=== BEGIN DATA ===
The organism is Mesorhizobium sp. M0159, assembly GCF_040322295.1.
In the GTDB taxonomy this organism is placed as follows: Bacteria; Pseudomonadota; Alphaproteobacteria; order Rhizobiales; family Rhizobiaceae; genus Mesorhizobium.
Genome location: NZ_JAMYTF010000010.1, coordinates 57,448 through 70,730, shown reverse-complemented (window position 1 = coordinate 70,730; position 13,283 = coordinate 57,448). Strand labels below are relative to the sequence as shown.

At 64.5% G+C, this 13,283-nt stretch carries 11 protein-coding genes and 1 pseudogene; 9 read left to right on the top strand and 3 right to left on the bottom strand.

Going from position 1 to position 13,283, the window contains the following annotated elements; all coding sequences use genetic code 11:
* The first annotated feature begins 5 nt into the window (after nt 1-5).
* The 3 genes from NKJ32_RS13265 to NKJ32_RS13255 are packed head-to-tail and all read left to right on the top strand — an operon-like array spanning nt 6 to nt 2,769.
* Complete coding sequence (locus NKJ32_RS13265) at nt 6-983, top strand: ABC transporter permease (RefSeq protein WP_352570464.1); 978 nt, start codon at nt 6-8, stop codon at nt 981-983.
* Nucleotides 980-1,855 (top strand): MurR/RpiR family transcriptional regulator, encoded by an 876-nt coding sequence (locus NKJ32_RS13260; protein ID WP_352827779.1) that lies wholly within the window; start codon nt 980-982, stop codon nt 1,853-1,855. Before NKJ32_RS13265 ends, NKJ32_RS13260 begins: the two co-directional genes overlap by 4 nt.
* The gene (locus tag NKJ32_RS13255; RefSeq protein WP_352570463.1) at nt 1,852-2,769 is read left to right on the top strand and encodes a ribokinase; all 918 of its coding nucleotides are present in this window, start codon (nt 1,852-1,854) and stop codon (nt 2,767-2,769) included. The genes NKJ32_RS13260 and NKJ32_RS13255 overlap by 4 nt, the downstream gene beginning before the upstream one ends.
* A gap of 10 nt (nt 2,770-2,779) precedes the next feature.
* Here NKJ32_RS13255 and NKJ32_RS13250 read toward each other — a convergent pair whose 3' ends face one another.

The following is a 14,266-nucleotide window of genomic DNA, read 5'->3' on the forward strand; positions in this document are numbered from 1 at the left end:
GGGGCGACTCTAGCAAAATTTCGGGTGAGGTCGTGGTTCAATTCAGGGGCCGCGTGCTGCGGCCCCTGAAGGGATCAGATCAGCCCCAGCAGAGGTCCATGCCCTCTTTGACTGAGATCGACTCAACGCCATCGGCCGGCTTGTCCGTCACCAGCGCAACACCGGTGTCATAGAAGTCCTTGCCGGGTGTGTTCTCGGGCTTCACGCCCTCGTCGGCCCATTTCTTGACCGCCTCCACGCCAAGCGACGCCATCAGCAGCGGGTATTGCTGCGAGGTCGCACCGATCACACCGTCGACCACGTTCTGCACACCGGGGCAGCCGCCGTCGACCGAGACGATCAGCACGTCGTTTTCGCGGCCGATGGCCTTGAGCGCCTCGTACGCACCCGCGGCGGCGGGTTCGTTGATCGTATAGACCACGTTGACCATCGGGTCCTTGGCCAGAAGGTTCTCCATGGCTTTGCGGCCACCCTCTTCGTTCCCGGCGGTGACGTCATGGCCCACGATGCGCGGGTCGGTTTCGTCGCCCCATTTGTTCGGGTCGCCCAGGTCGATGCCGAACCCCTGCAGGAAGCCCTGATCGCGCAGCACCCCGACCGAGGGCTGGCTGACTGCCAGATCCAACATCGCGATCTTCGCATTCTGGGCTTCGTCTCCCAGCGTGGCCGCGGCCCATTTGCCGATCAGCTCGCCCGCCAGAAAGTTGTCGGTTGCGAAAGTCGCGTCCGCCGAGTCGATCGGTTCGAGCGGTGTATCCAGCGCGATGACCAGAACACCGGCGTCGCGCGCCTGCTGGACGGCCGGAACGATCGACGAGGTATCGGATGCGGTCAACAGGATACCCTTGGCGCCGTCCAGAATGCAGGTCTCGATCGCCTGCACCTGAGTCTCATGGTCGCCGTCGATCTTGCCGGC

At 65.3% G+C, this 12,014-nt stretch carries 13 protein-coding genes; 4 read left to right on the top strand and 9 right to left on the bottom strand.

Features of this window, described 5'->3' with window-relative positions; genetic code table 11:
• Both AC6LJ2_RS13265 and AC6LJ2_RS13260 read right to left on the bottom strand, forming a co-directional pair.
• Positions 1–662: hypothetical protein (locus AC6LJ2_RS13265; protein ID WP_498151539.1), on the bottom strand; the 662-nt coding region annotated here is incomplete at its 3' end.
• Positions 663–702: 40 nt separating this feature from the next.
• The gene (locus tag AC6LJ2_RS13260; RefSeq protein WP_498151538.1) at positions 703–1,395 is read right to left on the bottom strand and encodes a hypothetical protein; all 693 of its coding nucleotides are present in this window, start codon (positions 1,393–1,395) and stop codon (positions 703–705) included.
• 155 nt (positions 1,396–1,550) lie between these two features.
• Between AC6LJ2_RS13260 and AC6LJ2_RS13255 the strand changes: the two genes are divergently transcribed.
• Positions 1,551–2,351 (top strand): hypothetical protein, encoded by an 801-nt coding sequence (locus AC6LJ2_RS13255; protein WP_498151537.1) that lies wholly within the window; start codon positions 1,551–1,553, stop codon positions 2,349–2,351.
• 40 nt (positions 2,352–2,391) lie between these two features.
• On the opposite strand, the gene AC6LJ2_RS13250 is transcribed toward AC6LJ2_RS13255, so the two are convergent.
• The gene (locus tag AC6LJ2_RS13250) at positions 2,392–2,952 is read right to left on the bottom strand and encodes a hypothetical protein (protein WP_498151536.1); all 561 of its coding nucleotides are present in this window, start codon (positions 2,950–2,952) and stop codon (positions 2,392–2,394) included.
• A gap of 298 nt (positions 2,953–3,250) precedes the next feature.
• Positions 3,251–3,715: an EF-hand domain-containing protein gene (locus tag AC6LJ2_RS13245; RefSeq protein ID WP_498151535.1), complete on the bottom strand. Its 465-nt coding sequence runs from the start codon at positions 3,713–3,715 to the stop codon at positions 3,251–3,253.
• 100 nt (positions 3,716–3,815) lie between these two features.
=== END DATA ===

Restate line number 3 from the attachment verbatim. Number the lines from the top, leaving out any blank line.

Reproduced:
Genome location: NZ_JAMYTF010000010.1, coordinates 57,448 through 70,730, shown reverse-complemented (window position 1 = coordinate 70,730; position 13,283 = coordinate 57,448). Strand labels below are relative to the sequence as shown.